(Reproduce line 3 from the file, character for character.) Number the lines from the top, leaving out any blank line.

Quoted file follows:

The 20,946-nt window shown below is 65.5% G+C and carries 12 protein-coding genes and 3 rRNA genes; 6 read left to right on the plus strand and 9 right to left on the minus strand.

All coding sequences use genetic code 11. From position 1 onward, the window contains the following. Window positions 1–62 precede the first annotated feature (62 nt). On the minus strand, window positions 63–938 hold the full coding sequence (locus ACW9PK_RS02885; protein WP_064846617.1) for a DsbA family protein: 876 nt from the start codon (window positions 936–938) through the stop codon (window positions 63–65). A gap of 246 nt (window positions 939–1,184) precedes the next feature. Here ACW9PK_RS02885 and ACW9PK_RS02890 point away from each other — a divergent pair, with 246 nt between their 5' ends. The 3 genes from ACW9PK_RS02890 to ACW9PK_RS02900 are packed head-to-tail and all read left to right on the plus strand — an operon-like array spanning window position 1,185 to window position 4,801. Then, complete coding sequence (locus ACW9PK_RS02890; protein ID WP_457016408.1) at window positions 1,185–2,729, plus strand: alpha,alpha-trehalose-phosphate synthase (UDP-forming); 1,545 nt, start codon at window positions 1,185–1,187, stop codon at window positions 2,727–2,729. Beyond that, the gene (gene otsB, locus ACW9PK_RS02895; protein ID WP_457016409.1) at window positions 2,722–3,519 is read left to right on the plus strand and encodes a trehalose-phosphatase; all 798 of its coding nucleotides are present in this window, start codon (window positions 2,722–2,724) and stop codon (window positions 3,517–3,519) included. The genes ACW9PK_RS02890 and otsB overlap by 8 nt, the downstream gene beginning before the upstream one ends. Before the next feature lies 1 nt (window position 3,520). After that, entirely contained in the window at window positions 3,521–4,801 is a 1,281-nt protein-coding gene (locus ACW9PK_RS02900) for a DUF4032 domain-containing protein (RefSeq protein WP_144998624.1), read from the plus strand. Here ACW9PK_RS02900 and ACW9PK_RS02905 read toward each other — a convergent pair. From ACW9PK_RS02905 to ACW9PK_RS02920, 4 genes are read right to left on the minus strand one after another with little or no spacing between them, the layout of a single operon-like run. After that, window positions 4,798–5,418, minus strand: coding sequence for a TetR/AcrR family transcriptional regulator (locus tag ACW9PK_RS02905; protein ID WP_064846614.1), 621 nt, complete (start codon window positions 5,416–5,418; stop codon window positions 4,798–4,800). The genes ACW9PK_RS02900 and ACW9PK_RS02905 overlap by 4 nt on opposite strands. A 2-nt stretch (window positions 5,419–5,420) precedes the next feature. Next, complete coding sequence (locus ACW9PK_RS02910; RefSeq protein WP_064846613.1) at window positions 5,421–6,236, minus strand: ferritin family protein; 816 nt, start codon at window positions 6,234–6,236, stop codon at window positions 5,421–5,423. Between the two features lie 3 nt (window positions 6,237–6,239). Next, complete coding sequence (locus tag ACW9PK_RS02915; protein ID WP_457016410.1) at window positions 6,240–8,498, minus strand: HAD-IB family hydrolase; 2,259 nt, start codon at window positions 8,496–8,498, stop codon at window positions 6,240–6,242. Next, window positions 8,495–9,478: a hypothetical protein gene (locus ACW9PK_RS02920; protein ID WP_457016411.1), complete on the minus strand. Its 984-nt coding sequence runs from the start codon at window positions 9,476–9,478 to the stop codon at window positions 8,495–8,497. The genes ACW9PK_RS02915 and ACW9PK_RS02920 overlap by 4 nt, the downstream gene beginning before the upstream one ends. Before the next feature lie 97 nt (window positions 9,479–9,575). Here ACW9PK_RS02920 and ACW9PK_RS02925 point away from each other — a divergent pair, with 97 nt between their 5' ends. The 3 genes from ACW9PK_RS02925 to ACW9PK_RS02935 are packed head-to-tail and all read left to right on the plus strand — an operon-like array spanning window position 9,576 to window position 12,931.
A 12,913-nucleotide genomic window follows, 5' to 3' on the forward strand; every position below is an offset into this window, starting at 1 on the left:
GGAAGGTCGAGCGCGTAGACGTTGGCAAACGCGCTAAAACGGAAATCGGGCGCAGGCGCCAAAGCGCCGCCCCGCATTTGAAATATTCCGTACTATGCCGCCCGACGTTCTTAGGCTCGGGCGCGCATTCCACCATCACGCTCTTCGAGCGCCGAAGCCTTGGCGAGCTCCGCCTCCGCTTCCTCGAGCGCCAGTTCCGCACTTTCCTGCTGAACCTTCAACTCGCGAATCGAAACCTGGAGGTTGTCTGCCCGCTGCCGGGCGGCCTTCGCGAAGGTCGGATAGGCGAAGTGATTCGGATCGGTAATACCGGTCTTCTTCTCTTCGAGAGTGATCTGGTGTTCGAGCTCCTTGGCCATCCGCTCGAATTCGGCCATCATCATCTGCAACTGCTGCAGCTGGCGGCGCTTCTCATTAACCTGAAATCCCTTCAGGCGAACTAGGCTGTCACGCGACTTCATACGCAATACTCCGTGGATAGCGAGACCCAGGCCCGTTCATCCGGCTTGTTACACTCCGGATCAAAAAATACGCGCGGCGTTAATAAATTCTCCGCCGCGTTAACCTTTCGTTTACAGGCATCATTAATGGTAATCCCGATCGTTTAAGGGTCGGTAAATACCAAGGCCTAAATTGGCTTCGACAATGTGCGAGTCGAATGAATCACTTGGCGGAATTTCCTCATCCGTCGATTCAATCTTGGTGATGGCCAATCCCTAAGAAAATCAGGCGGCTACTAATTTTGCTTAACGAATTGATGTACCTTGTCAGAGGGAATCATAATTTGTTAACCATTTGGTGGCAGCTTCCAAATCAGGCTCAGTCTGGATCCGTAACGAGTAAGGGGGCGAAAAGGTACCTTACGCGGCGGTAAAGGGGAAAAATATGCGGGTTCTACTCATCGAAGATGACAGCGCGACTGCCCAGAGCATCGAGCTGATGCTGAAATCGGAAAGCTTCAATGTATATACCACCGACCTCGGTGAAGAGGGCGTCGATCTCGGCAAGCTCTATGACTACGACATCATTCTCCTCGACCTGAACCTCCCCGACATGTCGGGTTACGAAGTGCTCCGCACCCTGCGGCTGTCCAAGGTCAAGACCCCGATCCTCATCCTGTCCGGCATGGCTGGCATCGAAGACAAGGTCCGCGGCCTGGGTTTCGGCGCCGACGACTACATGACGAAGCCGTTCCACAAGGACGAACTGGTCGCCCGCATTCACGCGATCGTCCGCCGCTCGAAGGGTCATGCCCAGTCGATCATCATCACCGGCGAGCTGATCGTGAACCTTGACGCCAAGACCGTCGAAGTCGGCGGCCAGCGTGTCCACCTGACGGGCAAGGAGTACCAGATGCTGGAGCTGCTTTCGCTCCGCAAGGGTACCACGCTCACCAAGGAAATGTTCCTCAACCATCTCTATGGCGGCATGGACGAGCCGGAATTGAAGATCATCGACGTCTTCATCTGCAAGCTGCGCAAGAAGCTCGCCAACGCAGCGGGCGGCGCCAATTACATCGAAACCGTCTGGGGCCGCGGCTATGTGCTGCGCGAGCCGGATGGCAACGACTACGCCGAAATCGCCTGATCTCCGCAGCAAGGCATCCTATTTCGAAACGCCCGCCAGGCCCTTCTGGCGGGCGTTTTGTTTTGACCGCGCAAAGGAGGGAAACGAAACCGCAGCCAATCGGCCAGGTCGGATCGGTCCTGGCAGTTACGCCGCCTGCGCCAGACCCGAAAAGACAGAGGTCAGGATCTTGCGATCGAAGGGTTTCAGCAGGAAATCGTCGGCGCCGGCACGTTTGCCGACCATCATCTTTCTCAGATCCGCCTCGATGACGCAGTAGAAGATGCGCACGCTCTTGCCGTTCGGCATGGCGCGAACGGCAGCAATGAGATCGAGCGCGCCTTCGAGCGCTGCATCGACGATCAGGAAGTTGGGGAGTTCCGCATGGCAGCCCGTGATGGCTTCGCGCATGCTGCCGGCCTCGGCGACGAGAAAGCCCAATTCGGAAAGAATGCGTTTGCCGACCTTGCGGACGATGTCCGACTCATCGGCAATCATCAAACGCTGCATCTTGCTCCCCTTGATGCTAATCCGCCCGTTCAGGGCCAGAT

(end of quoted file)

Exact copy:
A 12,913-nucleotide genomic window follows, 5' to 3' on the forward strand; every position below is an offset into this window, starting at 1 on the left: